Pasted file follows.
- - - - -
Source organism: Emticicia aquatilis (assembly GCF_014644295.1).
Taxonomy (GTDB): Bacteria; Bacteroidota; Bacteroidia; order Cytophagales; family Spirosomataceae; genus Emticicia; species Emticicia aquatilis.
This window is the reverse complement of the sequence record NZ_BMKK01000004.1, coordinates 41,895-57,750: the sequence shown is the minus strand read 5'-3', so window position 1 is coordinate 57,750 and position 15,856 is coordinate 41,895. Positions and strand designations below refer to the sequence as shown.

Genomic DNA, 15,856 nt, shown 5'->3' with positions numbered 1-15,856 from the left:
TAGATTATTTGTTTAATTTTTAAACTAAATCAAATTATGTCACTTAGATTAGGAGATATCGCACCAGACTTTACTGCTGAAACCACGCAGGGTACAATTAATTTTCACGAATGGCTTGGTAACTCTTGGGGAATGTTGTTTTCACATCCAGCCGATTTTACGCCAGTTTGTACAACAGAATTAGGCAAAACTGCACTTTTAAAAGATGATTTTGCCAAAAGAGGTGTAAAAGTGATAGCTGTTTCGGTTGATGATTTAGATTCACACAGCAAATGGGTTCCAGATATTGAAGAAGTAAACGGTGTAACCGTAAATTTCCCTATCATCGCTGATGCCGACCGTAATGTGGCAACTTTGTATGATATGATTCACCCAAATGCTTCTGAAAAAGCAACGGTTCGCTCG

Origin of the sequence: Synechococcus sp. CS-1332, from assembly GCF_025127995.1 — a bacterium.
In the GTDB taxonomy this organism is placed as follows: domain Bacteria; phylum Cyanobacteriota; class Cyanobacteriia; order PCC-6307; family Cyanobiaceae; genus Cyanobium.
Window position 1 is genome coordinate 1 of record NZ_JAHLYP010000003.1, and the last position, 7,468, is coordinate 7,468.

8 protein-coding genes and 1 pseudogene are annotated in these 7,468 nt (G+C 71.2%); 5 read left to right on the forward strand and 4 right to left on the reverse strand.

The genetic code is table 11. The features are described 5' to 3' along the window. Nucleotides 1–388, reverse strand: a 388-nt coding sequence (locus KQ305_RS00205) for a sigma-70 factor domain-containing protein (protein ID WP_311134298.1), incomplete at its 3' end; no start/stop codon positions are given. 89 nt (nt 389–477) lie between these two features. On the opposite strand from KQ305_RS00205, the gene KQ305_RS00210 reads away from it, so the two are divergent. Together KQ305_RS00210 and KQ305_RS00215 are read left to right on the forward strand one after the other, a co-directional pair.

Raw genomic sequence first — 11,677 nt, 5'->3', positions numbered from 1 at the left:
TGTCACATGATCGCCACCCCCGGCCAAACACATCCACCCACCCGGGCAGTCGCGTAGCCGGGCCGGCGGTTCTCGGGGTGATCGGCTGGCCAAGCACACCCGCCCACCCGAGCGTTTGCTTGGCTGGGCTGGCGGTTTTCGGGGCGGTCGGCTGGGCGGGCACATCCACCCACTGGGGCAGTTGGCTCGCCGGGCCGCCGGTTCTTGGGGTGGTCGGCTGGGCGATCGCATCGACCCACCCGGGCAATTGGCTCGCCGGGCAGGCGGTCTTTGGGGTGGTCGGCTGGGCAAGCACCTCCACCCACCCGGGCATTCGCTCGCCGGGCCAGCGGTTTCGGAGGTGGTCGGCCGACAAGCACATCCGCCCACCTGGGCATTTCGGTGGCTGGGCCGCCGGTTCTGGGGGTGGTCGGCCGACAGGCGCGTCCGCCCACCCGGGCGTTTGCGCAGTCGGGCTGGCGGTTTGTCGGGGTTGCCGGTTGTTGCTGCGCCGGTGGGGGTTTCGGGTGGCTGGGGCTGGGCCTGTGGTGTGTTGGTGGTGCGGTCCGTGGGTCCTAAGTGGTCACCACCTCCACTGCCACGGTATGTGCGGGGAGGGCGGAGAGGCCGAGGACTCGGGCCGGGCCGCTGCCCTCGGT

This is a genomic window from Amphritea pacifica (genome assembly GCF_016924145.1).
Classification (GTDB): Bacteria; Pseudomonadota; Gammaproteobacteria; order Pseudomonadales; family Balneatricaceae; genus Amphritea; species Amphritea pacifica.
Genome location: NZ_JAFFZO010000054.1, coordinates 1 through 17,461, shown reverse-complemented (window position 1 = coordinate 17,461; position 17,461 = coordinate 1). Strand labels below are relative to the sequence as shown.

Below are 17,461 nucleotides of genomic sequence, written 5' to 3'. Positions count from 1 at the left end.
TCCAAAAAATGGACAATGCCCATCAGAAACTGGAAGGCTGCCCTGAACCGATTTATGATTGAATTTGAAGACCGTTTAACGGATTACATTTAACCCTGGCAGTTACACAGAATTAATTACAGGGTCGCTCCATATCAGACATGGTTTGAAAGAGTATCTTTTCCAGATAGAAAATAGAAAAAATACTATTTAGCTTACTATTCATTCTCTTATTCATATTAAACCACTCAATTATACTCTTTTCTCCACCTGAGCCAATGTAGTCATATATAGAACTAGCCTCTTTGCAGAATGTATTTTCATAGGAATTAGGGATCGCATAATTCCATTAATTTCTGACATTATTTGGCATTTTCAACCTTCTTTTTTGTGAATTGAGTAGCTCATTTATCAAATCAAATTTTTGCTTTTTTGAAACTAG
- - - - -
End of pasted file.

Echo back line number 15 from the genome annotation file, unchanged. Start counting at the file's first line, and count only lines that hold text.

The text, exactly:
Genome location: NZ_JAFFZO010000054.1, coordinates 1 through 17,461, shown reverse-complemented (window position 1 = coordinate 17,461; position 17,461 = coordinate 1). Strand labels below are relative to the sequence as shown.